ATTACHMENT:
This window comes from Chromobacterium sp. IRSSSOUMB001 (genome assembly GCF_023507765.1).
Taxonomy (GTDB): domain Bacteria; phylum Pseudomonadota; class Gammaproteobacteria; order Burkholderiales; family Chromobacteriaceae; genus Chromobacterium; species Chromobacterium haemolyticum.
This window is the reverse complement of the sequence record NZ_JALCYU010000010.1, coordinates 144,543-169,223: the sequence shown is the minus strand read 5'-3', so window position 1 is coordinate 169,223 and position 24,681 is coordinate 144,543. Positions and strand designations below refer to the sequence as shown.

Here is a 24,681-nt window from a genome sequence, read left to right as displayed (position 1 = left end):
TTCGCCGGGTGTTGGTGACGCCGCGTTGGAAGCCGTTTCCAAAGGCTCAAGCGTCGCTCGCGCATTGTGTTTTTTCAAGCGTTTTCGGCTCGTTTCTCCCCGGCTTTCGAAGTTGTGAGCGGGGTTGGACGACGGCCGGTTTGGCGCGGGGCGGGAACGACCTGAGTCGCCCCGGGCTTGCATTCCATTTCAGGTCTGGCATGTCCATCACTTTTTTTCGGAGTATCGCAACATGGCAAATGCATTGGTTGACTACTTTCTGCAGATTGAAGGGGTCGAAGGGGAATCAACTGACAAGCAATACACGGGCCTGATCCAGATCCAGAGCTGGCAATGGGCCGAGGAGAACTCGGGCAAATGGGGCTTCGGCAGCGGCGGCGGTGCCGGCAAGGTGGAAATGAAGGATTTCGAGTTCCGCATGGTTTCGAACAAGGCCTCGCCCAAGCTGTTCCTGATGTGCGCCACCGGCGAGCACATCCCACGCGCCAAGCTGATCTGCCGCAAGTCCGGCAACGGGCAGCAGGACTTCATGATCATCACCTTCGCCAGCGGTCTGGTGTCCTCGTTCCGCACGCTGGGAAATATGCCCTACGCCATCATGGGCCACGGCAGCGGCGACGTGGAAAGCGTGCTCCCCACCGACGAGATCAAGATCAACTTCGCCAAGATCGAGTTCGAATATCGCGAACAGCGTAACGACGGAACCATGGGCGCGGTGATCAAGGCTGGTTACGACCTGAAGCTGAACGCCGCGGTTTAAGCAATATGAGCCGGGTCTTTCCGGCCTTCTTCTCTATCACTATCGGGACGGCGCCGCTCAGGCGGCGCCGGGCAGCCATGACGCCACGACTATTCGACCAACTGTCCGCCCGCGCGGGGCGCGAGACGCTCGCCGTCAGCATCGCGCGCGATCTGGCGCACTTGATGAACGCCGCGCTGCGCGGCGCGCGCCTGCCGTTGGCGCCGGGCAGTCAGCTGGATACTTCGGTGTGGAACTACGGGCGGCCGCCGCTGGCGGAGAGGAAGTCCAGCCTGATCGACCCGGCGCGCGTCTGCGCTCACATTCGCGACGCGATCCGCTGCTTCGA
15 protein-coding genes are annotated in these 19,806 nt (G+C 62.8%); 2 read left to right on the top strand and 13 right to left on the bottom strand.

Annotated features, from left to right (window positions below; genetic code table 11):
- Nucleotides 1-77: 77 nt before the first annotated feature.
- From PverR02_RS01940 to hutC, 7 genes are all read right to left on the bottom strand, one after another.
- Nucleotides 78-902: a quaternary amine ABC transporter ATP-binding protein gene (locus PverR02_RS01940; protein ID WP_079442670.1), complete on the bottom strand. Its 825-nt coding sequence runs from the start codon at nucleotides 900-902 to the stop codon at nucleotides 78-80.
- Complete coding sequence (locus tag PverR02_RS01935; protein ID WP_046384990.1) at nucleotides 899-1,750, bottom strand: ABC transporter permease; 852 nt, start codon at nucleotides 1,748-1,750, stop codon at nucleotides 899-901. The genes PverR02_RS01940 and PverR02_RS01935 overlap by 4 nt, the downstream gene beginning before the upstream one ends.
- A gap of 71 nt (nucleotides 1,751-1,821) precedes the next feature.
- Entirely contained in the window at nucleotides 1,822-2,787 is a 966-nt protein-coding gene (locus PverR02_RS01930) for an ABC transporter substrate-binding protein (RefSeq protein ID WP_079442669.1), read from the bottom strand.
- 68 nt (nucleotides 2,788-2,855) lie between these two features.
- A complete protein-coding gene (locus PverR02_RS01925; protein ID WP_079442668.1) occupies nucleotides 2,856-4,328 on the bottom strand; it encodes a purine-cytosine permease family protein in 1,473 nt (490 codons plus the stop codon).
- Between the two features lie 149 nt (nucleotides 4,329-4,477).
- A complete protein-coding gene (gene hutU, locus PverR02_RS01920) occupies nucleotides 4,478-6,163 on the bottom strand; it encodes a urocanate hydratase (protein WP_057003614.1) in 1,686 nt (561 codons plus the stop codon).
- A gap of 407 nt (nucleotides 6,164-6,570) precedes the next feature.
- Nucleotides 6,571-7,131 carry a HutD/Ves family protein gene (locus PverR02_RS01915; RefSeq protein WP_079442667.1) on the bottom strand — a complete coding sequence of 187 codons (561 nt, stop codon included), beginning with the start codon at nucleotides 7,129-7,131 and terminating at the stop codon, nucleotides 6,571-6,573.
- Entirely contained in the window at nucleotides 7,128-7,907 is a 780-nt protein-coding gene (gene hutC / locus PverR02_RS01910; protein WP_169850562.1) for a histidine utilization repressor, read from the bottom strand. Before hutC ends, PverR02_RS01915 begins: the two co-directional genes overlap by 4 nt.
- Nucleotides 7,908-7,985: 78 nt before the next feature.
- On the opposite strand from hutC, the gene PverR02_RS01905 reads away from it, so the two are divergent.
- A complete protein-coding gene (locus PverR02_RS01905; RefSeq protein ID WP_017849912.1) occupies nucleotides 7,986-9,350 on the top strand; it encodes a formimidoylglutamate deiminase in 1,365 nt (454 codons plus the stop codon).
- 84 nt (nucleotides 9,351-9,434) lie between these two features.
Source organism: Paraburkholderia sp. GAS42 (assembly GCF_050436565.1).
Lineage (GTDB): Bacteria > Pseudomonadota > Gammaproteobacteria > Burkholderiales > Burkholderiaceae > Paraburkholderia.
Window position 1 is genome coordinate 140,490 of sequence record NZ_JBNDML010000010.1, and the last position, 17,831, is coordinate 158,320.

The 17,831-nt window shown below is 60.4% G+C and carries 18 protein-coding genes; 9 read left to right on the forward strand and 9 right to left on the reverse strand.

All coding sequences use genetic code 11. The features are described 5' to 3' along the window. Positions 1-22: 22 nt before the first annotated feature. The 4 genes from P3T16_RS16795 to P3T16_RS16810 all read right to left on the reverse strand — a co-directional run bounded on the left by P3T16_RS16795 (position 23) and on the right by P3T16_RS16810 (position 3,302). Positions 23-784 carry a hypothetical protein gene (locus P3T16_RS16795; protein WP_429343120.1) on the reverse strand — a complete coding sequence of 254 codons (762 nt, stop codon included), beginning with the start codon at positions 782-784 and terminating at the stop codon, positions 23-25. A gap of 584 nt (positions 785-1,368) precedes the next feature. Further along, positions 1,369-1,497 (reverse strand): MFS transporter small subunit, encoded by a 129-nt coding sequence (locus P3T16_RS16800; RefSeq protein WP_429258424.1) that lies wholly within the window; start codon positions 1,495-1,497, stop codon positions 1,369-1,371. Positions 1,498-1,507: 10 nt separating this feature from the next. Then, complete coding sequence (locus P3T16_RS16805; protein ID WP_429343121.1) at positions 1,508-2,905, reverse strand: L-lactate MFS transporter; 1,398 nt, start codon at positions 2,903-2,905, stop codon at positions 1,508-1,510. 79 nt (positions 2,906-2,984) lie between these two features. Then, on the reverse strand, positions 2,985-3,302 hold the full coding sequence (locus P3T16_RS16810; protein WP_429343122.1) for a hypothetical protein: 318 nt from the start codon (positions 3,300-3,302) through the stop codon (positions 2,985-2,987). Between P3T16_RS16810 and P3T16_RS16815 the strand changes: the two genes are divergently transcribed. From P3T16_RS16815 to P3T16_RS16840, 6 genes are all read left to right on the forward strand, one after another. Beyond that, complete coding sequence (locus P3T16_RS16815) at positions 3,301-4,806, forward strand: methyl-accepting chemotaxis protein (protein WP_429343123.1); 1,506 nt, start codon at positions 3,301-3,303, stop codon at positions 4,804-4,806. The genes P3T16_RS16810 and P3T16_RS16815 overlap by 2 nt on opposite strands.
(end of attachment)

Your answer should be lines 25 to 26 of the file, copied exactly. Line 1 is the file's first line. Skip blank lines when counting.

Source organism: Paraburkholderia sp. GAS42 (assembly GCF_050436565.1).
Lineage (GTDB): Bacteria > Pseudomonadota > Gammaproteobacteria > Burkholderiales > Burkholderiaceae > Paraburkholderia.